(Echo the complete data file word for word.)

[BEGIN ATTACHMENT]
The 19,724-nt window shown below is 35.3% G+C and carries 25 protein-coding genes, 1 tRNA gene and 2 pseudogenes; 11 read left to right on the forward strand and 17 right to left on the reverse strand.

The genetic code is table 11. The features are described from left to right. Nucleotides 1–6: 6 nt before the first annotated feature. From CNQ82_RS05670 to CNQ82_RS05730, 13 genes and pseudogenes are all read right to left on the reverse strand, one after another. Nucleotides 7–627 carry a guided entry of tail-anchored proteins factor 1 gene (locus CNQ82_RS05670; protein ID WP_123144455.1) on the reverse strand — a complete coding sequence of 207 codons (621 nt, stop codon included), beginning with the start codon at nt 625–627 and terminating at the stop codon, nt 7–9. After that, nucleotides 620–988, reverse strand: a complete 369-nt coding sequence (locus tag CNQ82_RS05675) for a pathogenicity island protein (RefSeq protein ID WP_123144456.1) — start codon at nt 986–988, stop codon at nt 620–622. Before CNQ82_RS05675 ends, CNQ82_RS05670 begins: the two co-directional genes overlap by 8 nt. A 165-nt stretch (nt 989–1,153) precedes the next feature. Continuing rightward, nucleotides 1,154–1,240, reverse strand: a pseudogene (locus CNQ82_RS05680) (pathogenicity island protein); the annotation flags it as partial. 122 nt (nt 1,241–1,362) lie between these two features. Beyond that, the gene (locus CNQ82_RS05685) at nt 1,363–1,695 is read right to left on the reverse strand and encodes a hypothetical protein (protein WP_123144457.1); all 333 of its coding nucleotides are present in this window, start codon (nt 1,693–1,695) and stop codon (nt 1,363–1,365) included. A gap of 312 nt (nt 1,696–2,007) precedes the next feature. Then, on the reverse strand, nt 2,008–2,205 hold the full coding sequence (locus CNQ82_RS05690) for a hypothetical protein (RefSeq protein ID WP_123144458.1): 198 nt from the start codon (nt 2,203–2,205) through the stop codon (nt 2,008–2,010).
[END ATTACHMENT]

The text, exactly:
The 19,724-nt window shown below is 35.3% G+C and carries 25 protein-coding genes, 1 tRNA gene and 2 pseudogenes; 11 read left to right on the forward strand and 17 right to left on the reverse strand.

The genetic code is table 11. The features are described from left to right. Nucleotides 1–6: 6 nt before the first annotated feature. From CNQ82_RS05670 to CNQ82_RS05730, 13 genes and pseudogenes are all read right to left on the reverse strand, one after another. Nucleotides 7–627 carry a guided entry of tail-anchored proteins factor 1 gene (locus CNQ82_RS05670; protein ID WP_123144455.1) on the reverse strand — a complete coding sequence of 207 codons (621 nt, stop codon included), beginning with the start codon at nt 625–627 and terminating at the stop codon, nt 7–9. After that, nucleotides 620–988, reverse strand: a complete 369-nt coding sequence (locus tag CNQ82_RS05675) for a pathogenicity island protein (RefSeq protein ID WP_123144456.1) — start codon at nt 986–988, stop codon at nt 620–622. Before CNQ82_RS05675 ends, CNQ82_RS05670 begins: the two co-directional genes overlap by 8 nt. A 165-nt stretch (nt 989–1,153) precedes the next feature. Continuing rightward, nucleotides 1,154–1,240, reverse strand: a pseudogene (locus CNQ82_RS05680) (pathogenicity island protein); the annotation flags it as partial. 122 nt (nt 1,241–1,362) lie between these two features. Beyond that, the gene (locus CNQ82_RS05685) at nt 1,363–1,695 is read right to left on the reverse strand and encodes a hypothetical protein (protein WP_123144457.1); all 333 of its coding nucleotides are present in this window, start codon (nt 1,693–1,695) and stop codon (nt 1,363–1,365) included. A gap of 312 nt (nt 1,696–2,007) precedes the next feature. Then, on the reverse strand, nt 2,008–2,205 hold the full coding sequence (locus CNQ82_RS05690) for a hypothetical protein (RefSeq protein ID WP_123144458.1): 198 nt from the start codon (nt 2,203–2,205) through the stop codon (nt 2,008–2,010).